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Charlotte County Archives, the Old Gaol and the Charlotte County Courthouse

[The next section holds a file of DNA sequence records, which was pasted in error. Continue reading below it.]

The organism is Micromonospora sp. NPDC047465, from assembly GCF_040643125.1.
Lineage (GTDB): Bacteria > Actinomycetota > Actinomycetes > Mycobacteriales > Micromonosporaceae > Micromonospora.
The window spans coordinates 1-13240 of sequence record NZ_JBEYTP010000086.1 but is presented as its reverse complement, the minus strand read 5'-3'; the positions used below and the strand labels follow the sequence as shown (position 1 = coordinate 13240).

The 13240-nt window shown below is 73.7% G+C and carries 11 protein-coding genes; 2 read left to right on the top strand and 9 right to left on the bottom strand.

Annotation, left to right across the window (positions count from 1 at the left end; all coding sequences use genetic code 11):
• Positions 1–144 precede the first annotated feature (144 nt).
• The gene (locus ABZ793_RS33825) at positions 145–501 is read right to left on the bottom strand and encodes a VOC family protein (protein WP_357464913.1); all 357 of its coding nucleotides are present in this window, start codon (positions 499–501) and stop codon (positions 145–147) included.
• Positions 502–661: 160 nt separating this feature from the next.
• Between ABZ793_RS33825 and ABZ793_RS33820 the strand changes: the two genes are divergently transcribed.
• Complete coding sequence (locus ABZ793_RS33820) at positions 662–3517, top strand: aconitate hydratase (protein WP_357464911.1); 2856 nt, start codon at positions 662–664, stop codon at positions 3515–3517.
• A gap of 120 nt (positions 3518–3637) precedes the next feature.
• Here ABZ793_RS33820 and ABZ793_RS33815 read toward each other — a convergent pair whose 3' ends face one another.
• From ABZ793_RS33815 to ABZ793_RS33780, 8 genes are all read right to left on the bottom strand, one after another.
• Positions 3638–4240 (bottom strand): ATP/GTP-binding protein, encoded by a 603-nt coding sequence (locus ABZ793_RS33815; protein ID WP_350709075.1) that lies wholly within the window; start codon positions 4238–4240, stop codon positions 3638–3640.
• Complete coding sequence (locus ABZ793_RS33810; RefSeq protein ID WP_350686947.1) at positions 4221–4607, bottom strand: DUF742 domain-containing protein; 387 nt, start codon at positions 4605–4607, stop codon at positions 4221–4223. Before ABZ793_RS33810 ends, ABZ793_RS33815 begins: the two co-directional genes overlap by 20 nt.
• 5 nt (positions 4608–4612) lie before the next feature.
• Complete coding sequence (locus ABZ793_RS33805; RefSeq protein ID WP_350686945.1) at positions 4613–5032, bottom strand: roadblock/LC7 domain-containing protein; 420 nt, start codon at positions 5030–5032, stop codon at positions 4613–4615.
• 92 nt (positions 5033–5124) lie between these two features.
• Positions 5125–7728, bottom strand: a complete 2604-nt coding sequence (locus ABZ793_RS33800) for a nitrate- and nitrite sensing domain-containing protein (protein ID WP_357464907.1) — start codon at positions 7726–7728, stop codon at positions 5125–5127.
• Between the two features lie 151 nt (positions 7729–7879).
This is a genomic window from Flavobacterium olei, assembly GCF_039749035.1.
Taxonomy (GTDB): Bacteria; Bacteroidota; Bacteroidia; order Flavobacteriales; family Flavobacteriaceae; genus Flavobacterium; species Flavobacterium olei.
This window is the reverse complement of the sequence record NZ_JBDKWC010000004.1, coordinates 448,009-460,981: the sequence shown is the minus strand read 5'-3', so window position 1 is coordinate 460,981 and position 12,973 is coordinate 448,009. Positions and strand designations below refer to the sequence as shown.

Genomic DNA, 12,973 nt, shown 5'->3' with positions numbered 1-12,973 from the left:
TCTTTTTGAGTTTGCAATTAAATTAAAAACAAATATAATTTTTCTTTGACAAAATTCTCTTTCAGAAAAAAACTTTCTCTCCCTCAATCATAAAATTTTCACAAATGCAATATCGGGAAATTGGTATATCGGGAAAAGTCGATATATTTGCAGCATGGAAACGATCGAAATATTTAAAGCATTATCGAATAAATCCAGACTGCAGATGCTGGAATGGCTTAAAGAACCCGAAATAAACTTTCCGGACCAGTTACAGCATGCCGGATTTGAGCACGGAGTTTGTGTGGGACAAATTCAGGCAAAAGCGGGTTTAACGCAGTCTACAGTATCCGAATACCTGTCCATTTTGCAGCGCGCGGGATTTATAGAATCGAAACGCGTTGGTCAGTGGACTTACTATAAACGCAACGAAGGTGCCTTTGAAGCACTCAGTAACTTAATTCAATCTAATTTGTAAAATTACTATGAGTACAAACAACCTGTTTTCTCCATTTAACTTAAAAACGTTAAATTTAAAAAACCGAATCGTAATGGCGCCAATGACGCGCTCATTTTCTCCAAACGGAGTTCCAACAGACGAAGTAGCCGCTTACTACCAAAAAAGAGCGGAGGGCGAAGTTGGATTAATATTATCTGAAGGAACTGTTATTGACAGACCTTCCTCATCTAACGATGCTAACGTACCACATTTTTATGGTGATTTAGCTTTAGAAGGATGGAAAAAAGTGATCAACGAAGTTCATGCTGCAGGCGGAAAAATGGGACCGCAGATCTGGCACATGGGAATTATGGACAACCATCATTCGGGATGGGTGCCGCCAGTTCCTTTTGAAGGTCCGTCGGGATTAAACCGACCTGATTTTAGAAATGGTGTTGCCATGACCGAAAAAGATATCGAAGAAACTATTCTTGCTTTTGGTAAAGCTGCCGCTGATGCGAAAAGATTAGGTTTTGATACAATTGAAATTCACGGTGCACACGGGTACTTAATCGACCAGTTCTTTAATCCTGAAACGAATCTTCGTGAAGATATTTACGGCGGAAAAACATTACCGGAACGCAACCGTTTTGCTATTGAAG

Back in the 1800s, the local courthouse was often the place where the community gathered. Such was the case for the Charlotte County Courthouse, built in 1839-40. Thomas Berry designed this historic building in classical-revival style. It combines the plain practicality of a one-story clapboard structure with a remarkable temple facade, complete with a roof pediment supported by Tuscan columns. This is where 19th-century citizens came together for elections, fairs, parades and official visits. Still in use today, it is the oldest courthouse in continuous use in Canada. It is recognized as a National Historic site and Provincial Heritage Place. Appropriately enough, the county ‘gaol' sits right next door. This building is a little older, dating back to 1832, and is a Provincial Heritage Place. In fact, it was still used as a jail right up until the late 1970s. The walls are thick and the cells were uncomfortable with tiny window openings and narrow doorways. It's not hard to grasp the harshness of the early justice system. Today, this building houses the Charlotte County Archives with a mandate to preserve and provide the recorded history of the area. The Charlotte County Archives offers to visitors guided tours of the County Courthouse and the Old Gaol cells, as well as historical walking tours and evening ghost walks (for information visit the ghost walks Facebook page: The Archives also sometimes hold ‘A Night in the Haunted Gaol' events for children aged 8 to 12. The night includes a ghost walk around the town of St. Andrews and a sleepover in the old gaol. Please contact the Gaol or visit us for more information.